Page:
The Reaping is the most atypical of what's been a largely undistinguished if not awful crop of horror films from Dark Castle, a production shingle that's been trying to establish itself as a brand name for producing edgy theatrical thrillers since 1999.
Unlike prior efforts like as Thirt13n Ghosts, Ghost Ship, and Gothika, The Reaping actually has a coherent script with a straightforward premise, middle, and grand finale, although it's more of a theological thriller than horror flick.
Writers Carey and Chad Hayes (House of Wax) have taken the popular premise of good battling evil amid a looming apocalypse, and reset the creepy chronology in a small Louisiana town, with a possible devil-worshiping sect out to help Satan create a new soldier. Borrowing some hokum from Exorcist II: The Heretic but keeping it local, the variation has the town threatened by the 10 deadly plagues that mucked up ancient Egypt , right down to the demise of all first-borns, with a local teen either positioned as Satan's right arm, or a powerful angel with a Teflon soul sent by God.
Roll in a Wicker Man thread – a reformed ex-priest (Hilary Swank) secretly lured by townspeople because of her lingering faith – and you have what seems like a decent hybrid. The first act is the most satisfying, since it relies on mounting weirdness that makes Swank doubt her anti-religious stance, and director Stephen Hopkins has the smarts to let his actors perform their roles with their own measured energy, and avoid the lame flash-cuts prior directors imposed on their films, as with the rubbish heap feardotcom (which, like Reaping, also co-starred Stephen Rea).
A case in point is a small scene that has Swank recalling the absence of a bracelet, which Hopkins allows to unfold not with psycho flash-cuts, but as a medium close-up on Swank as she recalls, reacts, and emotes varying levels of loss. It's a perfectly satisfying moment, and shows both actor and director trying to add substance to what's otherwise a slow-moving thriller with the usual good vs. evil head-butting. The problem with theological thrillers is that everything must lead towards a kind of Holy Battle, and while Hopkins has a modest budget and adequate special effects (including an unsettling locust assault) for his showpiece scenes, the middle bits are apt to be talky and full of theo-babble.
In the Omen films (or even in Stuart Urban's inept Revelation, a film paced with such impatience the whole puree is a laughable muddle), priests generally die badly, and their ends are part of the body-count sleaze that invigorate theological thrillers (or at least wake up audiences wanting some spilled blood and entrails) so it's extremely odd to see Hopkins and his editor, Colby Parker Jr., reduce Rea's fiery demise to a handful of shots, and severely compress character travels (like Swank's attempt to rescue her partner at a ruined cemetery).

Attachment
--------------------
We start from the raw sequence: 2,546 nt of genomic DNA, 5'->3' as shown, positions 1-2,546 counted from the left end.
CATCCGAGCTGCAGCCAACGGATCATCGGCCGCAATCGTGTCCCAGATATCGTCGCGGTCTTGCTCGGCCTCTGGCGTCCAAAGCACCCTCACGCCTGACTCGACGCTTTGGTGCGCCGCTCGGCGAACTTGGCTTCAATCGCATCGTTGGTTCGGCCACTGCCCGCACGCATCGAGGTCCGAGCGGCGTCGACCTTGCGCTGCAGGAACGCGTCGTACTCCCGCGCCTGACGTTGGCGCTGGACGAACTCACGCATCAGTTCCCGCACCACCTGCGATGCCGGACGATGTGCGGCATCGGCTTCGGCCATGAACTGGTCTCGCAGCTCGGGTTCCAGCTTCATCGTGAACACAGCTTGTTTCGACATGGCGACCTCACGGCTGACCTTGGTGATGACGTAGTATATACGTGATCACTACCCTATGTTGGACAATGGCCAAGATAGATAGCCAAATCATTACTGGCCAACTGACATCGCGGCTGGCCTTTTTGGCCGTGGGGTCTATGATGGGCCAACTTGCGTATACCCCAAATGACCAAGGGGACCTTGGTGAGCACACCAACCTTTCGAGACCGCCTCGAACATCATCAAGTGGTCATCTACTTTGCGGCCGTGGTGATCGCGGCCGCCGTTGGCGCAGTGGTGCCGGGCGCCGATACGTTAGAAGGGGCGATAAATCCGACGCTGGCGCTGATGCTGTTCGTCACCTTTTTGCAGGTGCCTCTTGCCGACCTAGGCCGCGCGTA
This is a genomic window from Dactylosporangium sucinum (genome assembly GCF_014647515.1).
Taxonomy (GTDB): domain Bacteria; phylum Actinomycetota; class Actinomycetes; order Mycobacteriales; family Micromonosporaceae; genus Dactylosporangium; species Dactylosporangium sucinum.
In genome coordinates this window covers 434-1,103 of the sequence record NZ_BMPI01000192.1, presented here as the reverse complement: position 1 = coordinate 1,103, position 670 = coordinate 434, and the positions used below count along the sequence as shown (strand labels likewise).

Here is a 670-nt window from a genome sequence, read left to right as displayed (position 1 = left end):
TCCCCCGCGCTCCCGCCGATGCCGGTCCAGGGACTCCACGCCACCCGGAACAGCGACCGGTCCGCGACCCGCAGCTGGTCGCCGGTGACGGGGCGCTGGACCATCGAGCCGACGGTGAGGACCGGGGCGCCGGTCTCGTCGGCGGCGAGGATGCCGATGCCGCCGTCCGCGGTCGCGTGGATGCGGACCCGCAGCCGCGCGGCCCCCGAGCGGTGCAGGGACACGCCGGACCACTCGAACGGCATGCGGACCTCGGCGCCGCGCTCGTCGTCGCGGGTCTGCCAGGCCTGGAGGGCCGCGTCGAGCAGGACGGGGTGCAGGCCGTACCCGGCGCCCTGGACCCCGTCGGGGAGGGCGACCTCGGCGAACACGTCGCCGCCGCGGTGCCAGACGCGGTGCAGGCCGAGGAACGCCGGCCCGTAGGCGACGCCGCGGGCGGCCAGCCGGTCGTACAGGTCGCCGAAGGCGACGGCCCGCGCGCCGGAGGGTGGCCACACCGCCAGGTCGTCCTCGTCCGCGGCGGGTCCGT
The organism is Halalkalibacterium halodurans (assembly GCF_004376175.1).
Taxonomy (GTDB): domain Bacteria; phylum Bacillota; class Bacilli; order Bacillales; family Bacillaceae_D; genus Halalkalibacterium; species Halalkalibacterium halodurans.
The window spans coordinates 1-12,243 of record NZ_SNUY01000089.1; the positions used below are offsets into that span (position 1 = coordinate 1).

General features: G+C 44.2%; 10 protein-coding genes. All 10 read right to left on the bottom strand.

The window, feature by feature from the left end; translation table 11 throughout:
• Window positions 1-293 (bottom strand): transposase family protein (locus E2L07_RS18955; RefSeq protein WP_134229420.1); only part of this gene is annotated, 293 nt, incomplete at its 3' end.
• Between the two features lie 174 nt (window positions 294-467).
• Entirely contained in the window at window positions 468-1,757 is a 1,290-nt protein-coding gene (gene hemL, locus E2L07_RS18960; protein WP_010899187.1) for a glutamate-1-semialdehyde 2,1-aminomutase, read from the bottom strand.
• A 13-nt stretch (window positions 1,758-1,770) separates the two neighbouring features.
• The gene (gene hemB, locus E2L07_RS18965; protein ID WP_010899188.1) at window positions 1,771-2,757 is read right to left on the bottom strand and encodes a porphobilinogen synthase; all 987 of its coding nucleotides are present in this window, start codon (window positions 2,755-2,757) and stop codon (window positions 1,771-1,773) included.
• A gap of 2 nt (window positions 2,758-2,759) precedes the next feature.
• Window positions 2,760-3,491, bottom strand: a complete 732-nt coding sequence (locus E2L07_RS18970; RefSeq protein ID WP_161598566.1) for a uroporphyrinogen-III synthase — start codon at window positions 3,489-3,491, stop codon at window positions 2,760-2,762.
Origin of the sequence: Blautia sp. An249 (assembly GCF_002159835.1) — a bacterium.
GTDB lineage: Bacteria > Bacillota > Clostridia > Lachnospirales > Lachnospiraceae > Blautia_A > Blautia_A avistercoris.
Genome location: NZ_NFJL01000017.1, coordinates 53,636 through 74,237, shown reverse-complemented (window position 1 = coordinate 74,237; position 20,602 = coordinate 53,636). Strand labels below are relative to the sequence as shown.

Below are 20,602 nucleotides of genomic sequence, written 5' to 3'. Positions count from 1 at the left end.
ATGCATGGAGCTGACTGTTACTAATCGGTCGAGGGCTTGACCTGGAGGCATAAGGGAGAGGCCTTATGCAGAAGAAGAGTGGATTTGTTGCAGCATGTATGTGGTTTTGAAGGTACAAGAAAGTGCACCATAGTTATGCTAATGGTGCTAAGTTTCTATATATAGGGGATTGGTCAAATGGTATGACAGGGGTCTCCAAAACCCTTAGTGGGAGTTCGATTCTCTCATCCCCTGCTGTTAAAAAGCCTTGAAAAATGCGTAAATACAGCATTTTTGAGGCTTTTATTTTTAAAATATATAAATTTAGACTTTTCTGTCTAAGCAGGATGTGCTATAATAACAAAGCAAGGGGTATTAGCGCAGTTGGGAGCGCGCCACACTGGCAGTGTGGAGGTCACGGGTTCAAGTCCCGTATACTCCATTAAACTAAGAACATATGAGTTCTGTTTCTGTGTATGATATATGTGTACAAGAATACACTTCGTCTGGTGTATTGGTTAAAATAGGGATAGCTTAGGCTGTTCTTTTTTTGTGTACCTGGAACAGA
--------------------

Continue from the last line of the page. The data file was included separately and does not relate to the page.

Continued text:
One also gets the impression the script's outline was less theological, and after dialogue was beefed up, the narrative was re-written, adding bits of silly CGI shocks to keep horror fans still anxious until the locust assault and cemetery battle – basically the money sequences in the film's final act. Swank has one great speech scientifically explaining the cause and effect nature of the legendary 10 plagues (something furthered in an intriguing DVD featurette), and it shows the filmmakers were trying to transcend the limitations imposed by the film's taught budget.
Reducing the chief villain to a Satan-worshiping cult shrinks the scope of the final battle, but it also avoids the division theological thrillers can create: if you don't' believe in Satan or God, the whole story's a silly fantasy and becomes laughable (hence the need for blood, guts, and sleaze), but a local cult is a contemporary and tangible protagonist. It's still an undercooked thriller, but a good effort amid the poor qualitative results endemic to Dark Castle 's annual output.
Warner Bros.' DVD is a low-key release, with a few perfunctory featurettes, but no commentary track – a strange omission, given dreck like Thirt13n Ghosts or feardotcom has the directors discussing the wonders of their films in long, dull stretches of objective myopia.
The transfer is adequate, but one can see active compression and traveling grain, and while the sound mix contains the usual loud shocks typical of Hopkins, the dialogue is dialed way down; coupled with some too-tight edits, dialogue exchanges often fail to register or resonate, and while John Frizzell's score is one of his best for Dark Castle, the more complete cues on the soundtrack CD lead one to believe the film went through some serious tightening to keep the pacing fast, economical, and bring the running time to under 99 mins.
To read an interview with composer John Frizzell, click HERE.
© 2007 Mark R. Hasan